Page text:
Thursday, April 29, 2010

Dividing the assets

Deckboss has received reliable information about the pending split of Seattle-based American Seafoods and Anchorage-based Coastal Villages Region Fund.

The word is that Coastal, which owns 46 percent of American, will exit the business and take with it the following:

• The Northern Hawk, a 341-foot pollock factory trawler. The vessel is one of American's eight powerful factory ships.

• American subsidiary Pacific Longline Co., with its three big cod freezer longliners: the Deep Pacific, the Lilli Ann and the North Cape.

• A significant chunk of Bering Sea pollock quota.

We still don't have the official press release on this breakup, and we might not for some time.

I've heard for years that relations between the top brass at American and Coastal haven't been great.

For American, which is carrying a lot of debt, the split might be simply a business necessity, especially as the Bering Sea pollock stocks have declined sharply in recent years.

Coastal is one of six Alaska companies operating under the federal Community Development Quota program.

For Coastal, and for the CDQ program in general, this deal appears huge.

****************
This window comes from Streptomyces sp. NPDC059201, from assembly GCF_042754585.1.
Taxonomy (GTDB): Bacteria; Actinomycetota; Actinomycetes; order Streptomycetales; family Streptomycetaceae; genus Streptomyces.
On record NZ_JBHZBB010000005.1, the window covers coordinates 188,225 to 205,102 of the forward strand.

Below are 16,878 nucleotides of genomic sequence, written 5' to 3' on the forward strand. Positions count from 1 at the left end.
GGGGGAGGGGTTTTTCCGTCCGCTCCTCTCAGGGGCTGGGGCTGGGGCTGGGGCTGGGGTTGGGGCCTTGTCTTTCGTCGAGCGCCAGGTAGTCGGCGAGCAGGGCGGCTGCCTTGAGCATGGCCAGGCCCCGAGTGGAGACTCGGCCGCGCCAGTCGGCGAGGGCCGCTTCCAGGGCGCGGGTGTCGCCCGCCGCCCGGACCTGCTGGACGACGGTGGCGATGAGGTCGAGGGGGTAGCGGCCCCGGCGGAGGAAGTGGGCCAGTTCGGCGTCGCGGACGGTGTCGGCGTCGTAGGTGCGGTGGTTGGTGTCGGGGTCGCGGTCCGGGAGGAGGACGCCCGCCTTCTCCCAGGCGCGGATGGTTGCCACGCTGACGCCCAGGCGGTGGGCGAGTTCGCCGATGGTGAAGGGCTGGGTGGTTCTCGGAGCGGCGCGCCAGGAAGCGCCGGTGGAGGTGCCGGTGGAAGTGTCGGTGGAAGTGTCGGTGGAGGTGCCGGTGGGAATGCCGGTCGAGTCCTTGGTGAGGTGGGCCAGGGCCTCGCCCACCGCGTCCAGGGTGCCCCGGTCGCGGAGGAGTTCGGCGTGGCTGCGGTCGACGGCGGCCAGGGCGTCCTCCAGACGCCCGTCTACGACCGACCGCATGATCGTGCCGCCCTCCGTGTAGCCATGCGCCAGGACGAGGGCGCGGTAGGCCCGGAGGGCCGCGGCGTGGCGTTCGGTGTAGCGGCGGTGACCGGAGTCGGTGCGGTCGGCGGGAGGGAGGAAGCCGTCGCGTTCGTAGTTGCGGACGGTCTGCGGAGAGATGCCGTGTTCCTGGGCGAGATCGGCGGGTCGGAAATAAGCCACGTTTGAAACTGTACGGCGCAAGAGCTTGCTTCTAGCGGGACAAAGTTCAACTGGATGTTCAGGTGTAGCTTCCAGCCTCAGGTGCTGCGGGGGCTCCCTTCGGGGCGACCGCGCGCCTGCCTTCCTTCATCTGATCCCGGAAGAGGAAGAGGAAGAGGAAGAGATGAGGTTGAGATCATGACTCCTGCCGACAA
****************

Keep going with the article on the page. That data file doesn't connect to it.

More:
CDQ companies long have held partial ownership in some of the North Pacific's top fishing ships. But to own the likes of the Northern Hawk outright would be a first to my knowledge.

I spoke with a couple of Coastal managers the other day, operations director Trevor McCabe and investments director Rich Monroe.

They weren't at liberty to talk about any deal, and I didn't really push them. I figure these things happen when they happen.


Anonymous said...

I guess it's good that CVRF is walking away from this mess. But with only one of the pollock boats? I guess we'll have to wait and see how much quota they come away with...but ASC has been over-mortgaged for a long it's going to get worse.

Pollock Provides, eh?

Anonymous said...

It is not a matter of if, but when, the collapse of the pollock stocks spell the end of the CDQ bingo game. It's a shame that all the $$$, mostly sent down the rabbit hole, did not benefit the intended recipients. The burden of maintaining projects that have no hope of ever being financially viable will hobble many CDQ's for some time. One thing, though, will be certain: the leadership will be the last ones hanging on the teat.